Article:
Le régime préparatoire (enseignement modulaire)
For those students who did not obtain the necessary grades in French, German or Mathematics in primary school, there is le régime préparatoire, more commonly referred to as modulaire. Here, the student is registered to a module that corresponds to their level and can then advance at their own pace, subsequently integrating into mainstream lycées.
Compulsory education finishes at the end of Year 9; all students may leave school to enter working life, but most will be encouraged to go on to obtain a qualification. There will be orientation training for students based on academic merit, advice from the teachers and the interest of the student. Those who wish to progress to the upper stage of the technique system will have to specialise to some extent.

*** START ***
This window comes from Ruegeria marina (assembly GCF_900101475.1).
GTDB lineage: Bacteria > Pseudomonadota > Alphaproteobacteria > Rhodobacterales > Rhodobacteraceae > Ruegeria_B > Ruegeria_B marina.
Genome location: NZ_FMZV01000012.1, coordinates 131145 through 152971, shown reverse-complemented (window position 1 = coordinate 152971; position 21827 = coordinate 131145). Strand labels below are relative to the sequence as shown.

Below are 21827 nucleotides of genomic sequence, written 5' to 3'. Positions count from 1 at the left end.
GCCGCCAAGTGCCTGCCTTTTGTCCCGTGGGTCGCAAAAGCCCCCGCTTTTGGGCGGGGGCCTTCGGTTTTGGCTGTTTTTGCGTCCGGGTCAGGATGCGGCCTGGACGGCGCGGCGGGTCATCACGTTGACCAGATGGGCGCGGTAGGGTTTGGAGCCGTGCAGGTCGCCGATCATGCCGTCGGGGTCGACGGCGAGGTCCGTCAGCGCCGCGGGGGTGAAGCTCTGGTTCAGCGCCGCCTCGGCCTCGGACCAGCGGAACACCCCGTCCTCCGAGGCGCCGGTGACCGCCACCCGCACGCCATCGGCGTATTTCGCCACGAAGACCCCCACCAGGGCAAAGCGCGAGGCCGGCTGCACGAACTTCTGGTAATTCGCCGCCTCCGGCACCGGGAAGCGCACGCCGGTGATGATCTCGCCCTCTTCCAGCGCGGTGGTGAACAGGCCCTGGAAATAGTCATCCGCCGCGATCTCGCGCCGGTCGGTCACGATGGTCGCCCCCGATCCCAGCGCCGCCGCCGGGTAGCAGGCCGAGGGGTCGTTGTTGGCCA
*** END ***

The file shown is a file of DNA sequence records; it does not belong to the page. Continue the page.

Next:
Those wishing to follow an apprenticeship should contact the Service de I’orientation professionelle de l’ADEM (Administration de l’Emploi)
Cycle Moyen et Supérieur: Years 10-14
Students who have achieved the required standard in Year 9 théorique (9TE) can pursue the régime technique, which comprises three different options. After successfully completing this régime, they will be awarded the Diplôme de fin d’études secondaires techniques.
- Technique Générale
A four year course providing a thorough general and technical education (with an emphasis on Mathematics).
- Administrative et Commerciale
A four year course split into two parts. Cycle Moyen (Year 10 and 11) offers a further general education together with administrative skills; For Cycle Supérieur (Year 12 and 13), the student must chooses between particular commercial studies.